What's the Difference: SD vs. Compact Flash Memory Cards

What's the Difference: SD vs. Compact Flash Memory Cards
Page content

What is SD Storage Media?

SD, or Secure Digital, memory cards are solid state removable storage media designed to be used in digital cameras, digital video recorders, computers and other portable devices. These cards are extremely popular and can be found in all kinds of stores from Radio Shack to the local grocery store. The standard SD card has a capacity of 2GB (although under some circumstances this can be pushed as far as 4GB). They typically have read transfer rates of 80–160 Mb/s based on the multiplier value of the card. A 100X SD card will transfer at 120 Mb/s (100 times the 1.2 X value – the x value being based on the original CD transfer speed.). Write rates are a bit different at 15 Mb/s per 100X (a 13x card, which you almost never see anymore, has the slowest possible write rate of 2Mb/s). They often come with a write protection tab that disables the write function to keep you from accidentally overwriting your data files. SD memory cards are formatted in either FAT or FAT16 which allows compatibility with a wide range of devices. When comparing SD vs. compact flash this is a major difference.

SD storage media also comes in SDHC (Secure Digital High Capacity) with a 32GB capacity and SCXC (Secure Digital eXtended Capacity) which offers up to 2TB. Neither of these are backwards compatible with devices that use the standard SD memory card. In some cases the SDHC or SDXC can be used in a device with an upgrade to the firmware. There are also MiniSD and MicroSD cards (mainly used in cellular phones) that can be accessed by a regular SD card reader with a simple SD card adapter.

What is Compact Flash Memory?

Compact Flash Memory is a non-volatile storage media that is used in several models of high definition video and still cameras. These memory cards are larger and heavier than the standard SD card but that allows it to offer a protective cover for the connection pins as well as a much sturdier case to minimize data corruption through physical damage. The Compact flash storage capacity is currently topped out at 137GB but it advances consistently (commercially available 64GB cards are the largest easily obtainable). The read and write speeds for Flash memory are not that much faster than the SD counterpart averaging out to 150Kb/s times the speed of the card. A good card with a 266x speed will give a 40MB/s read transfer speed. These cards rarely cause the digital device to suffer lag time as most of the transfer speeds are above current device capabilities. Compact Flash does not offer the write protection tab that SD does. It is also considerably more expensive.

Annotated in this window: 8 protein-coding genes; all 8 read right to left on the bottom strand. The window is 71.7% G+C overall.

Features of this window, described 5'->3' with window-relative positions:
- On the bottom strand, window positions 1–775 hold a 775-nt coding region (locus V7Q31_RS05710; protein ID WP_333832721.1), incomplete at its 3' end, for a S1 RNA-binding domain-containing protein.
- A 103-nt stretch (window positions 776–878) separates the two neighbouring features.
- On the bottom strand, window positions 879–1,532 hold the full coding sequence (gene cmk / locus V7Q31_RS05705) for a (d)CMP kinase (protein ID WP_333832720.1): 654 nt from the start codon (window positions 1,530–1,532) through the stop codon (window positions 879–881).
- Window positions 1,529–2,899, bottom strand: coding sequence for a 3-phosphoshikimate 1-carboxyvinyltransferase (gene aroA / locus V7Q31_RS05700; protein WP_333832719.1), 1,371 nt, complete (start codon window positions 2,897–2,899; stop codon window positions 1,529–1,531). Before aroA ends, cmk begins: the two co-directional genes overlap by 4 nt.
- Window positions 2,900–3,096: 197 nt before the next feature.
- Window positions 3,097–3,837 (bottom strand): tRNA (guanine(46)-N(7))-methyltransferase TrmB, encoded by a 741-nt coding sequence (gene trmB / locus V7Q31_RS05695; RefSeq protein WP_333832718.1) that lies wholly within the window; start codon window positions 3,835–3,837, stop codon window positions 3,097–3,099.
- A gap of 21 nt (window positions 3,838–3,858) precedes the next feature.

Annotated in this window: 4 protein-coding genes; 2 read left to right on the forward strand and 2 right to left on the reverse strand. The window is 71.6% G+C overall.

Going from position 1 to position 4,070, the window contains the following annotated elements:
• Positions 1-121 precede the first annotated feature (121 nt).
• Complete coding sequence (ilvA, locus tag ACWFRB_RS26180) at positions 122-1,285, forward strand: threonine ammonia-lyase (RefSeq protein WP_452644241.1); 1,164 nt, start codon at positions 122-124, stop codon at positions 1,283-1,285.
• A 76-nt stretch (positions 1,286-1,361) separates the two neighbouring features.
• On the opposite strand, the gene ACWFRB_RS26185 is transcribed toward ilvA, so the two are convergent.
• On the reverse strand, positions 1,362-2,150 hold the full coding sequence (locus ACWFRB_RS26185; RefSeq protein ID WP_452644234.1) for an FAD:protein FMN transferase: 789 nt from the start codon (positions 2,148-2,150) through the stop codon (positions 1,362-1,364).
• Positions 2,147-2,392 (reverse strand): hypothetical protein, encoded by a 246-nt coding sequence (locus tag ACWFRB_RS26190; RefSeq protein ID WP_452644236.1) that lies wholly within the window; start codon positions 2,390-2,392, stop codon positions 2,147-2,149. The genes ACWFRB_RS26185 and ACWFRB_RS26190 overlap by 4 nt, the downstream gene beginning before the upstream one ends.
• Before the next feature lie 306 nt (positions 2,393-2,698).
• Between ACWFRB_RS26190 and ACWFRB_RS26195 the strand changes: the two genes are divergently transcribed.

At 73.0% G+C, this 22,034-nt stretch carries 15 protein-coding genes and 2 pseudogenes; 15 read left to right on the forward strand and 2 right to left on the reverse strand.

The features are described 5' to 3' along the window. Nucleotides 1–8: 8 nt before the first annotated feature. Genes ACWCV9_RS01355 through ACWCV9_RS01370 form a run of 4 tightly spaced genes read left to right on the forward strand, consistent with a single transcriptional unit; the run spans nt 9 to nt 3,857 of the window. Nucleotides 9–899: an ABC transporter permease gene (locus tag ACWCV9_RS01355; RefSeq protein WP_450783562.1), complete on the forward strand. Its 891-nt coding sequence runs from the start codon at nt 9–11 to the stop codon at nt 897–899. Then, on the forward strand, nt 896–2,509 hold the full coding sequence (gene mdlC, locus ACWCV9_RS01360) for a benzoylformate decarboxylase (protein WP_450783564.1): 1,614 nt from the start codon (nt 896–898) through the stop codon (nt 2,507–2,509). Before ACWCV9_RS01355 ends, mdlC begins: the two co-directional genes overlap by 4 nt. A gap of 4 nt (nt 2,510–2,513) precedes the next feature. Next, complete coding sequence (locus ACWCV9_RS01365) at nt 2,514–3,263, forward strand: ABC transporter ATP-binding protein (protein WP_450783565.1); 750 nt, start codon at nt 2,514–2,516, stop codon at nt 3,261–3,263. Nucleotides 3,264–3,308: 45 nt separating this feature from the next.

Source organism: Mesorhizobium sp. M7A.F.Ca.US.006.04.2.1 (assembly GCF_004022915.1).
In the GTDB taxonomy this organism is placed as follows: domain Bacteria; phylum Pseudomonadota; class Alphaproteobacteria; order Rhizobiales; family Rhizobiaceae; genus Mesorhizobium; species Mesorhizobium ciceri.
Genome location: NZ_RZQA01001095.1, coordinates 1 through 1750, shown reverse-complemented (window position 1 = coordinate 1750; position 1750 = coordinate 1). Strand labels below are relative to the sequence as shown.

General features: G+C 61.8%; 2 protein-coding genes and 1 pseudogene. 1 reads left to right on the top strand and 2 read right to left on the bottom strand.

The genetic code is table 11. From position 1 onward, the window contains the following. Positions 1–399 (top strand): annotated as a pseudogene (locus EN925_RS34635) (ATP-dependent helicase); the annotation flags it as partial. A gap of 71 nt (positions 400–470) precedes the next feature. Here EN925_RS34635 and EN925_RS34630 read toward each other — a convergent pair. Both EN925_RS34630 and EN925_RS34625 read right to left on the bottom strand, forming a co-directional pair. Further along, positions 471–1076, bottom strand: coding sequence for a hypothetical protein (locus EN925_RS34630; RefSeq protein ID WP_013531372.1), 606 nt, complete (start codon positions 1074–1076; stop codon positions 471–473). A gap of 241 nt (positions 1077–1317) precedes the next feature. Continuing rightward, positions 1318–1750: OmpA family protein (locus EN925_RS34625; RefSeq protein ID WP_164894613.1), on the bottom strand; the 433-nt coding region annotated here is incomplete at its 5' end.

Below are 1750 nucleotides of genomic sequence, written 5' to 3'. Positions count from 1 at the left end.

Which Should You Use SD vs. Compact Flash

If you are an amateur photographer or just like to record your son or daughter’s sporting events then the SD card option is far better for you. The cost is substantially less with a limited loss of quality. The SD cards may be purchased with a write protection tab to keep you (or someone else who might be using your camera) from accidentally recording over a once in a lifetime event. Most SD cards are compatible with the common Digital SLR and Digital Video Cameras on the market today, although you should do a compatibility check before purchasing one. SanDisk offers a compatibility chart on their website for just this type of research.

A professional photographer, on the other hand, is much more likely to find the durability of the Compact Flash memory more appealing. There is almost no chance of losing images due to temperature fluctuations or accidental damage. The quality and speed of the Compact Flash cards will allow the photographer to catch even the fastest of motions without experiencing lag time due to a slow write process. In all, the Compact Flash Memory is a better product but at a much larger expense. If you are not using this card as part of your daily life then the extra expense probably isn’t for you.

The sd vs compact flash debate really boils down to whether you want to spend the extra cash for a faster, more durable memory device or use one that may not be quite as good be is still up to the job.